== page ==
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Questions on Anti-Cancer Events

October 15, 2002

I understand the anger and frustration felt by Peggy Orenstein (Commentary, Oct. 9) at the fact that breast cancer continues to kill women (and men), but I disagree with some of the points she makes. The death rate from breast cancer has been decreasing at a rate of 2.2% per year since 1991. As an oncologist who treats breast cancer patients and a longtime volunteer for the American Cancer Society, I am convinced that the decreasing breast cancer death rate is the result of increased breast cancer awareness and increased funding for research. Maybe pink ribbons are important; maybe it makes one more person look up breast health guidelines or gather up pledges for a walk.

I do agree with Orenstein when she says that people raising money for walks and runs to fight breast cancer should ask pointed questions about where the money goes. I've asked those same questions, and that's why this year, once again, I will be taking part in the American Cancer Society's Making Strides Against Breast Cancer 5K walk (on Oct. 20 at the Rose Bowl). The money raised that day will go toward research, prevention, free patient support services, early detection education programs and advocacy efforts. And I'll be wearing a pink ribbon.

Christy Russell MD

President

California Division

American Cancer Society

Los Angeles

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Kudos to Orenstein for her provocative and enlightening commentary. Everyone needs to be made aware of the deceitful practices she describes, used to solicit funds for the prevention of breast cancer. An example is chemical companies such as AstraZeneca and DuPont that, while they are corporate donors, at the same time manufacture products that are carcinogenic, polluting the environment and posing the risk of breast cancer.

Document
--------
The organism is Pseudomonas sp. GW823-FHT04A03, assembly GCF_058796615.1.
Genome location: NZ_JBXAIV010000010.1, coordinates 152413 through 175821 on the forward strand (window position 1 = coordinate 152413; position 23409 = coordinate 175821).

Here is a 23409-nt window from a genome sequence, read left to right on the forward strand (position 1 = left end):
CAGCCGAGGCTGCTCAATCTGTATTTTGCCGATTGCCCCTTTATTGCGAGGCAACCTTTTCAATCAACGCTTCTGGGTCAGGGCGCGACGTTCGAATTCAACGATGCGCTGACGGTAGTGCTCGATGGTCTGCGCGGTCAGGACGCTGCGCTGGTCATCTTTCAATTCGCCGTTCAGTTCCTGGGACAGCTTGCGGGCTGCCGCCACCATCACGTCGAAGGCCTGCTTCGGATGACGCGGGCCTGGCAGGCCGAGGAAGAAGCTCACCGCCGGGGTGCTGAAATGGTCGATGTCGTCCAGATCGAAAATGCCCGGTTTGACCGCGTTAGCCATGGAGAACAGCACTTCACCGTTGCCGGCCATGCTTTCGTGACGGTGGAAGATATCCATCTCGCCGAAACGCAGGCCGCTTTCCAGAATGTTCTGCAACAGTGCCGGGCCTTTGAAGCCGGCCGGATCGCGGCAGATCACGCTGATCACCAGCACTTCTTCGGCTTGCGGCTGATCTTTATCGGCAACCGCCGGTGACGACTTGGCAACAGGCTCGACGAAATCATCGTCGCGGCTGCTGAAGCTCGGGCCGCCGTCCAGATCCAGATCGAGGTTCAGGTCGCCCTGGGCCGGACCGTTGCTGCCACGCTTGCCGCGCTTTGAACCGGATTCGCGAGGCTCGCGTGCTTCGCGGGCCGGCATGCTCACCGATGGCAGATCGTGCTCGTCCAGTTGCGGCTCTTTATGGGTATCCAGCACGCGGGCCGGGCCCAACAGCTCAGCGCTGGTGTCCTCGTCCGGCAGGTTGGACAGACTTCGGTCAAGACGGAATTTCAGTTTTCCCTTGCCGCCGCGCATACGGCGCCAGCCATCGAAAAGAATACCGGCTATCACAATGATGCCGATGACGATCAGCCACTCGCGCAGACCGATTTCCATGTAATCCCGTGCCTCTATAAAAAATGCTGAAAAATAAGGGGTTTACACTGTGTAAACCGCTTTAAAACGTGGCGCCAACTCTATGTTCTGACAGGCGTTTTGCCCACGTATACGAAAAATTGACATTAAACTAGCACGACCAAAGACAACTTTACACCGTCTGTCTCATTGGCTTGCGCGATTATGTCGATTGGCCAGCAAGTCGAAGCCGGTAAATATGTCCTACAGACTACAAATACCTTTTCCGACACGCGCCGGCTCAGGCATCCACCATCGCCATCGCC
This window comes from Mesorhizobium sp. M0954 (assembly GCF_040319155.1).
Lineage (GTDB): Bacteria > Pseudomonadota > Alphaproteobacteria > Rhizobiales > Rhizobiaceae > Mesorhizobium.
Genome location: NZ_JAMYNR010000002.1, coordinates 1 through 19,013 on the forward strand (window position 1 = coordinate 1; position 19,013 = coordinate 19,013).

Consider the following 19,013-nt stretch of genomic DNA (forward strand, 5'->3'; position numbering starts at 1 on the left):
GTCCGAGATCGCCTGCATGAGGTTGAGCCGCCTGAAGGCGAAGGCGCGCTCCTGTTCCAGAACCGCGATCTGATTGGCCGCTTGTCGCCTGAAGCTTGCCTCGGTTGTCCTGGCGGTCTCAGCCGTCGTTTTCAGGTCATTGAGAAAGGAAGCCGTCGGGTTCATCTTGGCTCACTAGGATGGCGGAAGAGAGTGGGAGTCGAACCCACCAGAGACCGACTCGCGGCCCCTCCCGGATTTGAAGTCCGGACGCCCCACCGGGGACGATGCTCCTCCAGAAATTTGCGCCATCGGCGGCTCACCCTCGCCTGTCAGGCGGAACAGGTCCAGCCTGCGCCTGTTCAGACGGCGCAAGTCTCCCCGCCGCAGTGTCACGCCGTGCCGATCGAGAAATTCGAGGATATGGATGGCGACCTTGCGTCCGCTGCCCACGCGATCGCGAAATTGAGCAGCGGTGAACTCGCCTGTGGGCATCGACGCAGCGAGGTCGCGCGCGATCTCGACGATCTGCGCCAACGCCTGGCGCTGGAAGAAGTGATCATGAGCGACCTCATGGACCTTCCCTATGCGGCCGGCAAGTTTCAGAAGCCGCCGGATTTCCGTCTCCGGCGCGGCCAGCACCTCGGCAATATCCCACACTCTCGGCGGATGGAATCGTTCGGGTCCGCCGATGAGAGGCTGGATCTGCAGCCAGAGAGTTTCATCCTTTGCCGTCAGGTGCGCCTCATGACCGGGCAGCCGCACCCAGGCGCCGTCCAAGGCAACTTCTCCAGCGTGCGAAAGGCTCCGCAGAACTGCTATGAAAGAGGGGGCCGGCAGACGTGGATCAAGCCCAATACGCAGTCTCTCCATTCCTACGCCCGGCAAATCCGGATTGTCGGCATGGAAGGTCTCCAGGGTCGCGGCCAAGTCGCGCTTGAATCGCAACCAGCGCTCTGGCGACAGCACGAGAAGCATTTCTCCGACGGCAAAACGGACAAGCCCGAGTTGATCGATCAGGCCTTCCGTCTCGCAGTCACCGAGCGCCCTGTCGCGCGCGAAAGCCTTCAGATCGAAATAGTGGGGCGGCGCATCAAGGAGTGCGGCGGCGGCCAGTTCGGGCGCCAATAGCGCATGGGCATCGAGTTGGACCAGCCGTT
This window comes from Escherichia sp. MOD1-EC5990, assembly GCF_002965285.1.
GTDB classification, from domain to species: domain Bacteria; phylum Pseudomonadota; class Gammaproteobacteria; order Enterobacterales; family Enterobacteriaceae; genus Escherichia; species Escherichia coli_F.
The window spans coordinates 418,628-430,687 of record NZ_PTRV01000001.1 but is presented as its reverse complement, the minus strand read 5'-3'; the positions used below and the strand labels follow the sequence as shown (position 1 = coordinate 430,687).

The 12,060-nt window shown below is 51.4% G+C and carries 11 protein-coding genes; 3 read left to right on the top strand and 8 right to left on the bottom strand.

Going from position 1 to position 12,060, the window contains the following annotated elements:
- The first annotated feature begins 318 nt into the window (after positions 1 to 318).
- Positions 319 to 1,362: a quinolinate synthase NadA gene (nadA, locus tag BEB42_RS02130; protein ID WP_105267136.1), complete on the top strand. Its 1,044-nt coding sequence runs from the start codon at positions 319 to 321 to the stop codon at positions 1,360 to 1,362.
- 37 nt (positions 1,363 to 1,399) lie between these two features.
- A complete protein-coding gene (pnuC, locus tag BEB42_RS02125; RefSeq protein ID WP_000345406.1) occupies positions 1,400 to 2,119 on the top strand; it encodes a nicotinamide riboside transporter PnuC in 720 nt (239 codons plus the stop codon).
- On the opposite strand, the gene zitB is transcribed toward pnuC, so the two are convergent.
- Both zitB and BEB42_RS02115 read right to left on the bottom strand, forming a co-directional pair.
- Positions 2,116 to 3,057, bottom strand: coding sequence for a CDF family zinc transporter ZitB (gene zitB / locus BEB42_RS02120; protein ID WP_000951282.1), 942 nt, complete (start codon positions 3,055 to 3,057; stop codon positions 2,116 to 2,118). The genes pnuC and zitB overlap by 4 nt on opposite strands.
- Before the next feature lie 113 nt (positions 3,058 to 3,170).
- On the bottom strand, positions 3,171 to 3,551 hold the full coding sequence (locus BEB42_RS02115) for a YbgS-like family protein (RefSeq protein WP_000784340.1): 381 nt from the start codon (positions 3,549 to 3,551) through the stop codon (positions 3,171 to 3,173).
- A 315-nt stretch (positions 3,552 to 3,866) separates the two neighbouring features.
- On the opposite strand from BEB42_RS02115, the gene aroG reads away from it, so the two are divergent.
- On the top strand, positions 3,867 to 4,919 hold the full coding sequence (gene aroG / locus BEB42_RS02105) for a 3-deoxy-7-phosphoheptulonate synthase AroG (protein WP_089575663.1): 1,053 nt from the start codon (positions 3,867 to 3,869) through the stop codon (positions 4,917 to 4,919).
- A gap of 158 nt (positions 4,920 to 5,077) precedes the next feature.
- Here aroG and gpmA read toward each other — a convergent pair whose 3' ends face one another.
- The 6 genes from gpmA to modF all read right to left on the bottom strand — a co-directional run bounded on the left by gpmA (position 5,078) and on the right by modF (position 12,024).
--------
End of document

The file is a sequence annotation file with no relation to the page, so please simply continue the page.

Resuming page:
Women also need to know the facts about the efficacy of mammograms and breast self-examination. Both fall short in regard to the detection of breast cancer and survival rates. Along with better diagnostic techniques, Orenstein points to the need for improvement in treatment beyond the standard forms -- namely, surgery, radiation and chemotherapy, which she labels "slash, burn and poison."

Thanks to Orenstein for her insistence that profits from "awareness" donations be used to ensure better detection and treatment of breast cancer.

Amy Coury

Torrance

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For many, many years I have been saying to people that the deplorable state of our environment could be the cause of millions of people coming down with some kind of cancer. The response, in no uncertain terms, was that I had no medical or scientific expertise and should keep quiet with my opinion.

When my own husband was diagnosed with liver cancer, I took him weekly to the UCLA oncology clinic for chemotherapy. I was aghast to see the number of people being treated there -- tiny children, teenagers, the middle-aged and the elderly. A plague for all ages. And yet all we hear is that research is being done to find a "cure" for cancer. Cancer is big business.

Ruth Prinz

Santa Monica

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